• Dr_Orgo - Friday, February 20, 2015 - link

    Claiming that you can't have a decent GPU in a notebook is stupid. Using an HP notebook as the basis of your claim is even more stupid. If you want a dedicated GPU in a notebook, buy one designed with that TDP in mind. Thin and light gaming notebooks handle dedicated GPUs just fine. With improvements in power efficiency in modern GPUs (Nvidias 900 series especially), dedicated GPUs in notebooks make more sense than ever. The new Razer Blade 14 or Gigabyte p34g are examples of well designed thin and light gaming notebooks. Reply
  • wurizen - Friday, February 20, 2015 - link

    Are you replying to the post above this? If so, it doesn't seem relevant. Relevantly reply and I can reply back. Thanks! Reply
  • wurizen - Friday, February 20, 2015 - link

    I think this is an issue of QC and shaving off $$$ in the process. I don't know what it takes to make a notebook. But, I am merely speculating that Apple decided to use a cheaper process to keep the prices of their MBP in line without increasing them.

    Or another speculation in line with above: Apple is not trying to save $$$. But, merely using the same components/ETC to make a notebook. But, are putting the same components into a more elegant chassis that is the unibody 15 MBP and Apple is underestimating or have been "deceived" by those component manufacturers that they will work. I say deceived because those component manufacturers are making the same components for Dell Notebooks.

    So, basically, Apple has been forced by the manufacturers etc to create their notebooks using the same tech and concerns that are given to Dell notebooks (fatter notebooks, better thermals). Thus, logically, the MBP's will fail down the road due to manufacturing constraint or deceit or pure consipiracytistic ploys by their competitor, Dell, whose notebooks are made in the same factory.

    Or it could just be Apple's over optimistic view of tech and trust in Intel and modern GPU's that the cpu's and gpu's inside their MBP's will throttle, etc. Thus, keeping itself cool and safe in whatever thermal environment it is in.
    Reply
  • wurizen - Friday, February 20, 2015 - link

    It's interesting that the Powerbooks never had any of these issues. And these notebooks don't share components from PC manufacturers.

    It's the PC manufacturers supply and demand scheme screwing Apple in the end.
    Reply
  • solipsism - Friday, February 20, 2015 - link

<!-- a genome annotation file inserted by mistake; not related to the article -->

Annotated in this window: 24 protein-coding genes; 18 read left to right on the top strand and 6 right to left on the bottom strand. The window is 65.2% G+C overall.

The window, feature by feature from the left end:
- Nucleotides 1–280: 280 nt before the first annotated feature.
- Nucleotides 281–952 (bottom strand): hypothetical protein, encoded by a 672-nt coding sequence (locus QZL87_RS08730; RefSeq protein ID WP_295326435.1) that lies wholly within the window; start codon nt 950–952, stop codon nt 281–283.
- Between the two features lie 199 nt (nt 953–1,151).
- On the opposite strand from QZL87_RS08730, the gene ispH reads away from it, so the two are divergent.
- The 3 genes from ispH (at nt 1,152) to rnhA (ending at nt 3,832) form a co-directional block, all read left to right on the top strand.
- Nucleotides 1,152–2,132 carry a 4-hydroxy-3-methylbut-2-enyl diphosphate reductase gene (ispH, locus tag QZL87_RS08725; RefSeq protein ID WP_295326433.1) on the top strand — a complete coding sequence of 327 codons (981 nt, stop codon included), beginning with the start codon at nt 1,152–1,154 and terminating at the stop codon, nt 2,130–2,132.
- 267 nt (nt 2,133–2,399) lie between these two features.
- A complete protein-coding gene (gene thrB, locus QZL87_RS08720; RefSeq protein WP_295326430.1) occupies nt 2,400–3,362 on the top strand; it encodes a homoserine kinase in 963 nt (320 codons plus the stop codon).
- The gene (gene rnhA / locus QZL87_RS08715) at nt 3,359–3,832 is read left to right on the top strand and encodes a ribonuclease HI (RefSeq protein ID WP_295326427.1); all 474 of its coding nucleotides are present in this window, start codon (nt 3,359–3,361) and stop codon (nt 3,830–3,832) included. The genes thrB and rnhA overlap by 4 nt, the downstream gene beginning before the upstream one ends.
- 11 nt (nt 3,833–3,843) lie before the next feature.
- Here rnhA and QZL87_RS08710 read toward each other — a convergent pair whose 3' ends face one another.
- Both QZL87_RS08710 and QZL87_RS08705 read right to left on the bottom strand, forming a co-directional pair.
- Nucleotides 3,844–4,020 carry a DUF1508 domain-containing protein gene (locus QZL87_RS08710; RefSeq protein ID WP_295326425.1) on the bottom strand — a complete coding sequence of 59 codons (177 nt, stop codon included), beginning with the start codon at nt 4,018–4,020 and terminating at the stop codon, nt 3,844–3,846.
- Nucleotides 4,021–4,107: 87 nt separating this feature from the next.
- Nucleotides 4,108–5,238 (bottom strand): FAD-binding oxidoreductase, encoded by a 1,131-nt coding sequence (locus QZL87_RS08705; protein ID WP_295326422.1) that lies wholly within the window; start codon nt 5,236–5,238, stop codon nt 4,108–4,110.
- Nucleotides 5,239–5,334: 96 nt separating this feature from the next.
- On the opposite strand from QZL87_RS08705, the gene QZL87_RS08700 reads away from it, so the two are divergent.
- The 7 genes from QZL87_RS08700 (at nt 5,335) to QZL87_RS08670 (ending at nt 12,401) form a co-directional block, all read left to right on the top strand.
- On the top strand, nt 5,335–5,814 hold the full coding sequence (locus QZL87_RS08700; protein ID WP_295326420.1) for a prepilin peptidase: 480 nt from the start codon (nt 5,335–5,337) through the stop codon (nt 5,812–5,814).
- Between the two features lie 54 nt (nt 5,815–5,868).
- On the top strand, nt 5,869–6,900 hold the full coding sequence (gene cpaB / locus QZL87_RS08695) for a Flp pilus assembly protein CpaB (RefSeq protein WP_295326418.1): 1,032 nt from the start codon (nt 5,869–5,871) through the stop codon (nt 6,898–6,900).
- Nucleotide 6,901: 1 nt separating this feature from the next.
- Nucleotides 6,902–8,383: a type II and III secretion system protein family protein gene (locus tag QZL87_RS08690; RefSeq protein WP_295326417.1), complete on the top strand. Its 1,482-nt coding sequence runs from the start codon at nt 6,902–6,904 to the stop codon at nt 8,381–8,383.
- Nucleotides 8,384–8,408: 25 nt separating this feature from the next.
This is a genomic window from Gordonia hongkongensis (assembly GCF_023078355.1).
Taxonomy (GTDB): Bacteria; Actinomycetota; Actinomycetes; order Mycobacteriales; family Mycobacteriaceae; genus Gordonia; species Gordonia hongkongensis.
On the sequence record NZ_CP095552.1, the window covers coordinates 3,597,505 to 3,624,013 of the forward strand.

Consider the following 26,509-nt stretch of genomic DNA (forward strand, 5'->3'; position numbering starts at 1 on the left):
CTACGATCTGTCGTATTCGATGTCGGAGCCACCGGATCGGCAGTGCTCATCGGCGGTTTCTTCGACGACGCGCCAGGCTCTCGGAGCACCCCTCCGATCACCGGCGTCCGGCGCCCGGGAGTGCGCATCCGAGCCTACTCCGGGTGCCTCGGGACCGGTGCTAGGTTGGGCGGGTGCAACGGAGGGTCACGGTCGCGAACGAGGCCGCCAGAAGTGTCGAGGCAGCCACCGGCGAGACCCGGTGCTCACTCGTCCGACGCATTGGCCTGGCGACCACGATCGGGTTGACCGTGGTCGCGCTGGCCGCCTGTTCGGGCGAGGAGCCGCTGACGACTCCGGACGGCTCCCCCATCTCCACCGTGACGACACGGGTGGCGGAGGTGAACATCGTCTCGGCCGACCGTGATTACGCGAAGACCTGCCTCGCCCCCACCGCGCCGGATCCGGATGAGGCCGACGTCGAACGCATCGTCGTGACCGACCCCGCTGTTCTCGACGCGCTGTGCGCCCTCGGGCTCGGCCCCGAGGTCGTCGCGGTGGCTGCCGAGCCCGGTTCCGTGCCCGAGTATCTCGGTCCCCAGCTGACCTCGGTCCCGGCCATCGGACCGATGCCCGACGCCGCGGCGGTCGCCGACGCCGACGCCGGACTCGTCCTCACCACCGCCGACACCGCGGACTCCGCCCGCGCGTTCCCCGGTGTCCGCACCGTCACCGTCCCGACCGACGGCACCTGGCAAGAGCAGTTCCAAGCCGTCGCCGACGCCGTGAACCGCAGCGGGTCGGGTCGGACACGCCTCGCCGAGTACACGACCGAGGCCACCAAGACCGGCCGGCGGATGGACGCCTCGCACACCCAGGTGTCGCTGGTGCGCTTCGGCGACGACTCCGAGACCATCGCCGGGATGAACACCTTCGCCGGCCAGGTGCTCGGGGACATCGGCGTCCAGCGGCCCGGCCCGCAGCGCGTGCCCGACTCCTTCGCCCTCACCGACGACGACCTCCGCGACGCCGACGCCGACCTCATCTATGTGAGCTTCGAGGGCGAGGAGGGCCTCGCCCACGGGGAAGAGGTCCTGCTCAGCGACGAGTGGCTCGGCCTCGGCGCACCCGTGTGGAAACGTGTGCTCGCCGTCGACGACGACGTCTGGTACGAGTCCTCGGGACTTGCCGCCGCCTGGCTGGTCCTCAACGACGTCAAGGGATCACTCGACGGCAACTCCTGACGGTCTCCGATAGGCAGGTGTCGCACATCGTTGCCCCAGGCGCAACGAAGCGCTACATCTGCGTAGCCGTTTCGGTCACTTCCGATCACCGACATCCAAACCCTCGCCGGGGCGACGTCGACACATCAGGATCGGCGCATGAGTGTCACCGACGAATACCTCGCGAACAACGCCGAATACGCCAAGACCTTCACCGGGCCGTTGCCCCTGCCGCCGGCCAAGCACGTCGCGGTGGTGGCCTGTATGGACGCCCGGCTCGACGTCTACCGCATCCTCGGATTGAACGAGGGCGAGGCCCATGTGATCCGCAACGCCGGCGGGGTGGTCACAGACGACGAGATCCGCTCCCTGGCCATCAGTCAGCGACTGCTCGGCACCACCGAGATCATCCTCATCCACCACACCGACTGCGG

There were plenty of issues with per-Intel Mac video cards. Reply
  • wurizen - Friday, February 20, 2015 - link

    I have a 12" Powerbook. I've taken it apart multiple times. Re-applied thermal paste.* And, if you've taken apart these Powerbooks, you know how many screws there are and how difficult it is just by the sheer amount of things to detach then re-attach later. But, whatever. No issues with it. I've disassembled this Powerbook multiple times over the years because a DVD was stuck in the superdrive. And, I dropped it once creating a dent on left-hand corner where the power cord attached and I thought I could hammer the dent back in place from the inside. No luck there. Lol. But, taking the thing apart, putting it back together and heavy use over the years using Final Cut Pro, etc. has given me no issues. The thing is like a tank. I really love the unibodies in comparison because of how much simpler it is to take the thing apart. But, it seems like the issues with these unibodies are either bad manufacturing, choice of manufacturers (Apple probably has no choice here), bad quality control, conspiracytistic ploys employed by Dell (Macbook Pro components are made in the same Factory as Dell products); technology growing pains (Apple is over-optimistic with Intel CPU's and modern GPU's to throttle itself down depending on turmoil environment without causing damage to the logic board); or the logic boards are not made with the same stuff the Powerbook logic boards were made from (less tolerance; cost-saving)......

    Jeez, I'm rambling, but you get my jest....

    Anyone here comprende?

    I love my conspiricytistic theory the best.
    Reply
  • wurizen - Friday, February 20, 2015 - link

    auto-correct corrected thermal to turmoil (above) Sorry! Reply
  • wurizen - Friday, February 20, 2015 - link

    And what GPU issues did Powerbook suffer from? I guess I wasn't a mac forum surfer back then to be aware of them. Reply